helmets are tested using a hazard anvil (now incorporated in PAS 015:1998
The argument about ventilation slots is fiercely debated and revolves around why there are no penetration injuries with existing helmets. Is it because there is a penetration test to simulate branches and sharp objects or is it because there are never any such accidents? Statistics on wearers of this type of helmet are sure to eventually decide this issue.
SNZ indicates the Australian /New Zealand test house.
BS 6473: 1984
Was the standard which replaced the first riding hat standard (BS 3686) and was the standard used for headgear with permanent peaks.
This was the second revision of the standard designed for race jockeys and their headgear called jockey skulls. Both these standards were withdrawn in 1997 and are no longer seen as suitable by the Health & Safety Executive (HSE) for employed, self employed and loan schemes, except during competitions run by organisations which allow this standard e.g. Showing and Dressage.
The kitemark is the registered trademark of the British Standards Institute and can only be affixed to products certified by them as meeting the required standard. The standard itself is a public document and can be printed on any product if the manufacturer believes it complies.
The kitemark’s guarantee of compliance is backed up by a system of regulation which includes:
An approved Quality Control System of Manufacture
A regular audit of helmets produced and the quality system used
Testing of representative samples priory to release of the production batch
All testing is overseen by BSI
There is always slight variance in materials which can produce differing test results. All manufacturers have occasional test failures which prohibit helmets being released onto the market place and so justifies the expense of regular testing.
The foundations were laid for the world’s first national standards organisation in 1903. This was a voluntary body, formed and maintained by industry, approved and supported by Government for the preparation of technical standards. The need to indicate to buyers that goods were ‘up to standard’ led to the British Standard Mark – to become known later as the Kitemark. It was first registered as a trade mark for tramway rails. An extension to its activities in 1930 led to a change of name to its current British Standards Institution (BSI).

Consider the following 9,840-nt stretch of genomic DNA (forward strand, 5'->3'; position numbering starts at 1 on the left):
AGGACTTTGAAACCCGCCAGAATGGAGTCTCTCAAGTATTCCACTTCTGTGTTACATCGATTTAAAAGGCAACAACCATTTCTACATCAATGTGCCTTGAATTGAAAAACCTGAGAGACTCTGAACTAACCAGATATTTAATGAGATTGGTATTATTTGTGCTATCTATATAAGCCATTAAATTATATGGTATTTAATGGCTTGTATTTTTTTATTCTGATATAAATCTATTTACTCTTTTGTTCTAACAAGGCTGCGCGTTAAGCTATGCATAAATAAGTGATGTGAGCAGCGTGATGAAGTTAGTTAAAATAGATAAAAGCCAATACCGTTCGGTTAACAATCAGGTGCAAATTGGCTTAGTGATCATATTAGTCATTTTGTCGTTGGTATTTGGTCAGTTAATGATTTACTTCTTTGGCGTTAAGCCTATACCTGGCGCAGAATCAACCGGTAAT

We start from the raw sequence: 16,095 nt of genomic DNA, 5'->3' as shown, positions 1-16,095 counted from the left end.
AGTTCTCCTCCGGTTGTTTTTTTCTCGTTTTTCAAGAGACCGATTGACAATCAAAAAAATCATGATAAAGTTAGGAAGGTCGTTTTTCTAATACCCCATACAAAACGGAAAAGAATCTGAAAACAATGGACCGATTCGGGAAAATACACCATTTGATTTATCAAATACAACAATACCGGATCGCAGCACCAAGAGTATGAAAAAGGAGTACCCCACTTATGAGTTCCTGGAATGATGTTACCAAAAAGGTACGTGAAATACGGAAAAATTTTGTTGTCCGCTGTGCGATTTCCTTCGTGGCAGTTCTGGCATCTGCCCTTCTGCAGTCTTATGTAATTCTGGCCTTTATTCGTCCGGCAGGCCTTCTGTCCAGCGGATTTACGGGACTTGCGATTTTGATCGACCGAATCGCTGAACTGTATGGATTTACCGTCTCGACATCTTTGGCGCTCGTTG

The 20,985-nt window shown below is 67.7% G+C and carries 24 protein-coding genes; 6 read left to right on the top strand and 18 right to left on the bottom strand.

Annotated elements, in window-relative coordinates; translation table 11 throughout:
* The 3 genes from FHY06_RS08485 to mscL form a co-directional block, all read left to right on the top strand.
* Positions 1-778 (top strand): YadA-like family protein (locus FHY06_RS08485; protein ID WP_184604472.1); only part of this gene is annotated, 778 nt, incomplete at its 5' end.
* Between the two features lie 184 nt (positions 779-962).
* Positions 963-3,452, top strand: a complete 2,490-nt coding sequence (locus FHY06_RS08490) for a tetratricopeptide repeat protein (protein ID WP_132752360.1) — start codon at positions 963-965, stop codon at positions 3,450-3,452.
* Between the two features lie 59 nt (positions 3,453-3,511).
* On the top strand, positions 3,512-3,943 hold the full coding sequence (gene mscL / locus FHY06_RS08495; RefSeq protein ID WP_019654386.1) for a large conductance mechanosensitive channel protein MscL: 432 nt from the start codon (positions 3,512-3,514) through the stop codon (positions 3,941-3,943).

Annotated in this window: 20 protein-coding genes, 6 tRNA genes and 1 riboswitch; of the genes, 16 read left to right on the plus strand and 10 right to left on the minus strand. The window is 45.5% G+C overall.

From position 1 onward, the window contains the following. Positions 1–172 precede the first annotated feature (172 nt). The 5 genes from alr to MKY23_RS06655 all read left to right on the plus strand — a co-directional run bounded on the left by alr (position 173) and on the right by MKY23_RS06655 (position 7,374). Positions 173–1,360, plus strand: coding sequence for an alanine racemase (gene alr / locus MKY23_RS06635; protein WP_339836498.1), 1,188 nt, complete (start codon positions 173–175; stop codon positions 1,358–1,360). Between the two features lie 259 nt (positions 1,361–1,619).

The first riding hats to hold the Kitemark were seen in 1963. The Technical Committee responsible for agreeing the hat standard is made up of technical representatives, doctors and manufacturers including a BETA representative. The standards are voluntary, manufacturers do not have to pursue them except where Government legislation insists that they do.
Safety Equipment Institute (SEI)
SEI is an organisation similar to BSI in the USA which was set up to test the claims of manufacturers that their product met the claimed standard. Its system or regulation includes:
Audit testing of product following a complaint and subsequent recall of the defective product if required.
This mark was introduced to allow government officials a way of ensuring that products entering a European country met the basic safety requirements of Europe.
Its system or regulation includes:
A requirement for a system of quality control by the manufacturer.
Unfortunately it can be only too easy for manufacturers to mark goods which sometimes fall below the required standard. We can see this by the all too frequent recall notices for toys, which has used this system since 1989”
Notice that PAS 015 1998 says ‘crush resistance and prevention of brain injury’ and PAS 014 1994 says it protects ‘75% of most general riding impacts’ . Now, I wonder what percentage have ‘cycling’ helmets got?
By the way, if cyclists don’t want to wear helmets with better protection, that is up to them but some cyclists do want to wear better helmets, not the kind of cr*p cycling helmets we have now.
With regards to the Smith v Finch 2009 case, lawyers Leigh & Day state in their website:-
“Penny Knight, head of Leigh Day’s cycling and sports injury team, comments:
Although at first this case looks as though it gives the upper hand to liability insurers in relation to the issue of contributory negligence related to the non-wearing of a cycle helmet, in fact it re-affirms the point that if the insurer wants to raise such an argument then they must have the evidence to back it up. This remains a question of fact in each case as there is no clear cut medical opinion to show that wearing a helmet will always reduce or eliminate injury. Liability insurers need to get their evidence in order to succeed with this and until they do cyclists should not feel forced into accepting a reduction in compensation simply because they chose not to wear a helmet.
Penny Knight is head of the cycling and sports injuries team at law firm Leigh Day & Co who represent members of British Cycling and the British Triathlon Federation who are injured in road traffic crashes and other incidents.”